Star Wars Jedi: Survivor design director on starting production in Covid-19 lockdown and still finishing in record time: 'I don't know how we did it'

Cal Kestis fights an enemy in Star Wars Jedi: Survivor
(Image credit: Electronic Arts)

At risk of stating the obvious, videogames aren't coming out as frequently as they used to. Chalk it up to rising production costs, inflated expectations for how massive games should be, or the global pandemic that we're still feeling the effects of years later—big new games are taking longer to get out the door.

Star Wars Jedi: Survivor isn't one of those games. It's coming out almost exactly three years after it started production in March 2020 (yes, right at lockdown o'clock) on April 28.

That's a pretty tight window to finish a sequel front-to-back that's shaping up to be a much bigger game than its predecessor. Three other recent sequels I enjoyed, God of War: Ragnarök, Horizon: Forbidden West, and Dying Light 2, were in the oven for four, five, and seven years respectively. What makes Jedi Survivor different?

At a recent hands-on event for Jedi Survivor, Respawn senior producer Blair Brown told PC Gamer that Jedi Survivor's fast turnaround comes down to a lot of factors, but he believes it helped that the core Fallen Order team was able to stay together and make what he calls a "true sequel."

"With Fallen Order, we had to build the team as we're making the game as well," Brown said. "This time we had the team ready. We knew the touchstones of the last game. We had a very good sense from player feedback and our own feedback what we wanted to make better, what we wanted to go deeper on, the missed opportunities—customization, more [lightsaber] stances, more side exploration, things like that."

Star Wars Jedi: Survivor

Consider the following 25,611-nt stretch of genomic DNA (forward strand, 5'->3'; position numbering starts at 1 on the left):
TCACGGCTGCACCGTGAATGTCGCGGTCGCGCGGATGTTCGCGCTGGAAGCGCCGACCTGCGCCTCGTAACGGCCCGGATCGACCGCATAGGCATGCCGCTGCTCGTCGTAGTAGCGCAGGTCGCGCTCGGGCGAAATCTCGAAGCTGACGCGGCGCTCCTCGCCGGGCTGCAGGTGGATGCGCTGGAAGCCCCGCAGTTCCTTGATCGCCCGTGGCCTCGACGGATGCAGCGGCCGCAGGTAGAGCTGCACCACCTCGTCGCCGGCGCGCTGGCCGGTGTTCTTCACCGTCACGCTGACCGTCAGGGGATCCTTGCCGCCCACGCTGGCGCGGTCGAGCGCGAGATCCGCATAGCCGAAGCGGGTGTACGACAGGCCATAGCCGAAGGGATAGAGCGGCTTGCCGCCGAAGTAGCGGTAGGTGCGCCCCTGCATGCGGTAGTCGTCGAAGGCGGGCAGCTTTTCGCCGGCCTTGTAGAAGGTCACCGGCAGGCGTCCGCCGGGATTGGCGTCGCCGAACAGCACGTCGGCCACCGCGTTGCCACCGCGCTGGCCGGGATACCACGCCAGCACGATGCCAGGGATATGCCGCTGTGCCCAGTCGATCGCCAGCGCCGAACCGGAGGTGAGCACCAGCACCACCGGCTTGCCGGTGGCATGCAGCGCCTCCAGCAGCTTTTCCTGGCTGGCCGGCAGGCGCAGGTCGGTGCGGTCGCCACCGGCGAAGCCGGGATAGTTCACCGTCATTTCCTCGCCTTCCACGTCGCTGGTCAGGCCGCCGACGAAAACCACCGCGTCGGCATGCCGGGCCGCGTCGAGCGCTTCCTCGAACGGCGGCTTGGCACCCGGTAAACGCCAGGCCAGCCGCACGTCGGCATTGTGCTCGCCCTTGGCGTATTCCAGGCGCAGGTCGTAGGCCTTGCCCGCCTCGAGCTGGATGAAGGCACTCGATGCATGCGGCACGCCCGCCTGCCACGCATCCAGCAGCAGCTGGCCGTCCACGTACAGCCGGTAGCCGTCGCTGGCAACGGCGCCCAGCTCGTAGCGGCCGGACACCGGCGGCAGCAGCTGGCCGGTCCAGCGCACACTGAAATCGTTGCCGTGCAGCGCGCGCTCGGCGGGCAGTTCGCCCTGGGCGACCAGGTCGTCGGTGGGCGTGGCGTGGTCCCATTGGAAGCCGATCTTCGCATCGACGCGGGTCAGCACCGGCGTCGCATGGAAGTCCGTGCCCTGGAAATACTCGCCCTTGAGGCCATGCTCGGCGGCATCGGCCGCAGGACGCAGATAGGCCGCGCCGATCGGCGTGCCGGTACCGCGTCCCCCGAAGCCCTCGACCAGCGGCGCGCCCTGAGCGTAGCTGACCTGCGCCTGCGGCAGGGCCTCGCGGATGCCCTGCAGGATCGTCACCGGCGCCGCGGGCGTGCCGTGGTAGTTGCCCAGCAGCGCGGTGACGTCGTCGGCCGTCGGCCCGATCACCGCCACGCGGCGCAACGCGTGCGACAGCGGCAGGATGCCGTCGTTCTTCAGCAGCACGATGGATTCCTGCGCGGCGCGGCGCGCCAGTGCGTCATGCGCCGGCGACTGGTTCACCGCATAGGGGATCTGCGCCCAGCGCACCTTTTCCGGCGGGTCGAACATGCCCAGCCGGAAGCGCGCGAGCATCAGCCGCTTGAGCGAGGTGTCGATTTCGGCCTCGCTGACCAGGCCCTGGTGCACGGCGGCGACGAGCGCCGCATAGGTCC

(Image credit: EA)

That focus was plain to see in my four-hour demo of Jedi Survivor. It's largely built on the exact bones of Fallen Order, but with noticeable improvements and heaps of new features in the mix, such as new sabers stances and force abilities that effectively triple your combat options. It also helped, Brown reckons, that there were no major shakeups in technology or team makeup.

"I look at three years as pretty shocking myself as a developer for the size and scope and depth and quality of this game."

Design director Jeff Magers is similarly impressed that his team was able to come together during the hardest years of our post-pandemic world and deliver.

"I don't know how we did it," Magers said with a laugh. "But I am super proud of the team. I think it does come down to having a strong vision at the start and a really incredible team."

Jedi's dev cycle reminds me of the game industry of 10-15 years ago, when most sequels landed around at around the three-year mark (unless it was Call of Duty). In 2023, massive delays are business-as-usual. We've begun to reflexively doubt advertised release dates until the game is a real thing that we can play.

Jedi Survivor isn't a sign that other studios are slacking, but it is an example of a sequel that is pretty much the last game, except more and hopefully better. Other recent sequels to make it out in three years—Hitman 3, Assassin's Creed Valhalla, Forza Horizon 5—have this in common. Maybe less is more sometimes?

Morgan Park
Staff Writer

Morgan has been writing for PC Gamer since 2018, first as a freelancer and currently as a staff writer. He has also appeared on Polygon, Kotaku, Fanbyte, and PCGamesN. Before freelancing, he spent most of high school and all of college writing at small gaming sites that didn't pay him. He's very happy to have a real job now. Morgan is a beat writer following the latest and greatest shooters and the communities that play them. He also writes general news, reviews, features, the occasional guide, and bad jokes in Slack. Twist his arm, and he'll even write about a boring strategy game. Please don't, though.